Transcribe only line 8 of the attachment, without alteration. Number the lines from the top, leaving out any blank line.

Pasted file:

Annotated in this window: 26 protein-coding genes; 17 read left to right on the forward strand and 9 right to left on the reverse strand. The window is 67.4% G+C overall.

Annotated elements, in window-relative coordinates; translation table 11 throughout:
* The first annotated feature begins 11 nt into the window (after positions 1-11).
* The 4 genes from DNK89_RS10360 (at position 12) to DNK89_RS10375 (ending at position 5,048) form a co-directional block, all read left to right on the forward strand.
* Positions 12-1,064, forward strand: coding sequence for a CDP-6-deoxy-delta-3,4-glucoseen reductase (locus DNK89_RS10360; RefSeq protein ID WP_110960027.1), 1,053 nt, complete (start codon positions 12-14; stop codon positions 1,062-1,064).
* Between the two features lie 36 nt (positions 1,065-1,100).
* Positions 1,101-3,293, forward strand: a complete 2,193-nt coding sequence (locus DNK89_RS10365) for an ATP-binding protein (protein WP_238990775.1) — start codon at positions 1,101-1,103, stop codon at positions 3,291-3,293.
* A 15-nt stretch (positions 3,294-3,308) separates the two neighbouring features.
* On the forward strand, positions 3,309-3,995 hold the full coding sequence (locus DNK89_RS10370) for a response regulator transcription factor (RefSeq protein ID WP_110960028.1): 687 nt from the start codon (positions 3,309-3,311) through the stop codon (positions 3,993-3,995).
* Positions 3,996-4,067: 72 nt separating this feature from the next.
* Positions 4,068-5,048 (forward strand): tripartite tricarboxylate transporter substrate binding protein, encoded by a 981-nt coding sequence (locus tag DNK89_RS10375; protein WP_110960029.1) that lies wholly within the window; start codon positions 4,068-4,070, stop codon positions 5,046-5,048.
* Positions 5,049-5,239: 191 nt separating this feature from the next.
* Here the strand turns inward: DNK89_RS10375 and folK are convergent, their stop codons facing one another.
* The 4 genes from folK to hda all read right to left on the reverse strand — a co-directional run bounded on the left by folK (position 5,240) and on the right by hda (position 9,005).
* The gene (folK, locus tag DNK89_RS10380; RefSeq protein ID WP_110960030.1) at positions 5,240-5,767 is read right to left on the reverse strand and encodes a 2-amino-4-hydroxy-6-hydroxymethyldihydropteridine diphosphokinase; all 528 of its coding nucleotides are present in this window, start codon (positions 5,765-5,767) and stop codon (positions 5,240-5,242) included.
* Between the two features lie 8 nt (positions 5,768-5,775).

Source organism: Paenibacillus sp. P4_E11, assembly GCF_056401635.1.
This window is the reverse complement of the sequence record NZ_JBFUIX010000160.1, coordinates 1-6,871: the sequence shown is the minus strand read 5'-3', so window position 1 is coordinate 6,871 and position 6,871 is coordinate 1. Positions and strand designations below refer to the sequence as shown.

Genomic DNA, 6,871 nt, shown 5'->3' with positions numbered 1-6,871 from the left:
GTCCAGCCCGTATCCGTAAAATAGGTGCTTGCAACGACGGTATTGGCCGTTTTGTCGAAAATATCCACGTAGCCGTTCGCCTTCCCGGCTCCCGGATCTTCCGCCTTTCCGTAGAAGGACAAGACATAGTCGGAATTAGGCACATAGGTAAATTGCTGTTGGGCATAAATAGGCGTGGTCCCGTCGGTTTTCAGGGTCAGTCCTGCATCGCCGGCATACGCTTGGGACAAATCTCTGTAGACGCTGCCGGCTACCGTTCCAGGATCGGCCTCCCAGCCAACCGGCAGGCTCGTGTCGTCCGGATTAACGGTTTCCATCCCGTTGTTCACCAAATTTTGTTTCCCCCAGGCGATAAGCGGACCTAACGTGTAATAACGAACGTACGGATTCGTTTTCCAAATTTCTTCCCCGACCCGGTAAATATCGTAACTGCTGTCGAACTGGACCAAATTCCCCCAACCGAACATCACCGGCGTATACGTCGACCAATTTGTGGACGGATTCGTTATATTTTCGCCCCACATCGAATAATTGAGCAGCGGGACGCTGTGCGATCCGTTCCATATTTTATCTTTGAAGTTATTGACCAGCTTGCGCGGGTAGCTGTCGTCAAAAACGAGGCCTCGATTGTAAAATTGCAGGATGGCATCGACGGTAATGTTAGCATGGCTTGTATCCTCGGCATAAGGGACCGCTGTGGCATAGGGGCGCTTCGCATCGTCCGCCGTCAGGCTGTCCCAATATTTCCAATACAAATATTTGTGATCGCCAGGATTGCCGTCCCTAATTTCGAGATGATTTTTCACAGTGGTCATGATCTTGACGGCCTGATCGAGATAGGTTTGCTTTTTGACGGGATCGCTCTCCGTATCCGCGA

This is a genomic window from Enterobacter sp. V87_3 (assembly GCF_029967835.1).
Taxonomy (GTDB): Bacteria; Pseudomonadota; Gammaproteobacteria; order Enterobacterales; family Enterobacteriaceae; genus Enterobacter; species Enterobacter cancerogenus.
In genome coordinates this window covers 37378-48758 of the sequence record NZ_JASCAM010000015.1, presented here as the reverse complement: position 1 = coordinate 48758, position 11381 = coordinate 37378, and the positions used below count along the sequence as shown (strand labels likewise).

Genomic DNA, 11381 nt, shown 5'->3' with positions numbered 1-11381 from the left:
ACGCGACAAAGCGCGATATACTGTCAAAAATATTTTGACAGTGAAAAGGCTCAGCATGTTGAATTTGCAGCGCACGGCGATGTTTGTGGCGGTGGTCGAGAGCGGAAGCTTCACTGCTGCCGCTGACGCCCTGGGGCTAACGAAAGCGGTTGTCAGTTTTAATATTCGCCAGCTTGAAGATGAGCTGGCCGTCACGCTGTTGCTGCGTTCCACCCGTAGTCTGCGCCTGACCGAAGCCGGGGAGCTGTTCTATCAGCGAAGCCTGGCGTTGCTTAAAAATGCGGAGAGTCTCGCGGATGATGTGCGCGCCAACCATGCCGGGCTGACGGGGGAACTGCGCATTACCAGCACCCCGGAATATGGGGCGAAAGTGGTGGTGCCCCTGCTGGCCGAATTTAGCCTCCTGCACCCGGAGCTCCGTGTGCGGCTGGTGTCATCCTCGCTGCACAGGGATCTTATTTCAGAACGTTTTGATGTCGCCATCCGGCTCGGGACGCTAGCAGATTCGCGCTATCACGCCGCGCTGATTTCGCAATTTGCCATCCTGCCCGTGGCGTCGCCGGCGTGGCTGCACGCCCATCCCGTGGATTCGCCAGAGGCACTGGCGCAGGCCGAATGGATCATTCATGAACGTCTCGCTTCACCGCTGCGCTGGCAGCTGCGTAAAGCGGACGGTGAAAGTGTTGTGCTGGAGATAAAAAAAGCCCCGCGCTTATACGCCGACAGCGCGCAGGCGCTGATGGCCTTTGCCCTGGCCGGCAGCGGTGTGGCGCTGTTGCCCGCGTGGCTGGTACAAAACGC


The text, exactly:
* A 15-nt stretch (positions 3,294-3,308) separates the two neighbouring features.